For those in Toronto subjected over the past baker’s dozen years to the Ford family bludgeoning, egregious mendacity flung around with graceless, inept obfuscation in the pursuit of 100%, unadulterated bone-headed policy proposals became par for the course (minus a 4 year hiatus when Rob sickened and eventually shuffled from the stage and brother Doug got chased into the political wilderness, good riddance, we all thought, only to watch in horror as he grasped onto a bigger, seemingly unassailable position of power as provincial premier in 2018). Accustomed to terrible outcomes and even worse lies of justification, we are. The collective bullshit meter long since broken and diminished expectations always constantly exceeded in a dire direction.
And yet, still… still…
Yesterday, Kinga Surma, the Ford government’s Minister of Infrastructure, on CBC’s Metro Morning, dropped nothing short of a diarrhetic deuce in defense of her boss’s Tuesday announcement confirming his intention to demolish the Ontario Science Centre and build a replacement for it down on the already crowded Toronto waterfront, bulging with another pet project of the premier’s in current development, a private spa, his longtime dream of an expansive lakeside theme park for the city coming into focus, only missing so far the ferris wheel he proposed during his one term on city council. There’s still time. Shh! Don’t remind him.
By standards established so low from a government built on a heaping mound of mis/disinformation and p.r. molded fabrication, Minister Surma’s performance was breathtaking in its incompetence. It sounded as if the minister came into the interview expecting zero pushback from the show’s host, Jill Dempsey. Which, to be fair, might not be an unreasonable assumption. Metro Morning has not really had much of a politically spirited voice at the helm since Matt Galloway departed with the exception of Jason D’Souza’s time in the host’s chair. Last month, I criticized Ms. Dempsey’s performance for not holding the city’s budget chief’s feet to the fire during an interview.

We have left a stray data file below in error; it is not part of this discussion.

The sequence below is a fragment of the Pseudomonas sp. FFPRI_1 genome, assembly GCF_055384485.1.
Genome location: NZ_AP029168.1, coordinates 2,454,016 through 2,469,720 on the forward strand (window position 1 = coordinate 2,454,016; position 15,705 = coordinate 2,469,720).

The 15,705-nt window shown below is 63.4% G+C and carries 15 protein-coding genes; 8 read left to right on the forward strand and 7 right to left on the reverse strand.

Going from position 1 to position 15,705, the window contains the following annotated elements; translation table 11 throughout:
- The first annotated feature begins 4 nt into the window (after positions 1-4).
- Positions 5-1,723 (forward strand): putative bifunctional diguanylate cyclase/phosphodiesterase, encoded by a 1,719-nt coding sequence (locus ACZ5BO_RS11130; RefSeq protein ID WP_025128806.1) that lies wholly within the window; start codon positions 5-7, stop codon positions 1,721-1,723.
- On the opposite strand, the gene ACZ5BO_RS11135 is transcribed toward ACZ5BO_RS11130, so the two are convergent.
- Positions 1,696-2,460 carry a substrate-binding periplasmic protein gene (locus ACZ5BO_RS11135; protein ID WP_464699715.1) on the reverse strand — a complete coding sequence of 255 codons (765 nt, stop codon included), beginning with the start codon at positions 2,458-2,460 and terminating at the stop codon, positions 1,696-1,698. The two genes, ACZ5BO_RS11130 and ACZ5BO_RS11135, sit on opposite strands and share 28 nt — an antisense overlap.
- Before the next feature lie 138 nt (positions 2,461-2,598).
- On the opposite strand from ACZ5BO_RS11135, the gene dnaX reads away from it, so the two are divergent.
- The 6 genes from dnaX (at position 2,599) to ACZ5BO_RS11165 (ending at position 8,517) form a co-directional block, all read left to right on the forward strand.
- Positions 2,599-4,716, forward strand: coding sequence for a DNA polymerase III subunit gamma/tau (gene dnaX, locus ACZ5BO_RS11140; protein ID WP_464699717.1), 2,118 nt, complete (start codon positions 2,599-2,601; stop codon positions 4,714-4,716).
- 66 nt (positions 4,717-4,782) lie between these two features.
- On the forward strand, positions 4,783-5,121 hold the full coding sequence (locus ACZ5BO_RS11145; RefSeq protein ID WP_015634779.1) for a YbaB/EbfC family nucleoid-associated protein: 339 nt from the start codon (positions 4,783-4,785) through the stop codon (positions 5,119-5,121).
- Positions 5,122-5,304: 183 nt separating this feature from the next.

Unfortunately for Kinga Surma, she didn’t receive the similar kids’-gloves treatment.
First, let’s address the gender issue on this.
We are conditioned, I believe, to bestow authority on substandard, mediocre male comportment on the political stage, if not in most aspects of life. Business as usual. How else to explain the success of the Fords, John Tory, almost the entire coterie of the men in the race trying to replace him as mayor of Toronto? Etc. & etc. The bluster. The indignant peevishness at being so much as fairly and moderately questioned or challenged. The implacable inability to alter course or adapt strongly held beliefs in the face of new information for fear of looking weak.
We have names for female public figures who similarly conduct themselves. Few of them flattering. An equally low number politically advantageous. Unless your name was Margaret Thatcher or the slew of prominent women politicians serving on the vanguard of far-right politics these days. That’s another topic for another time.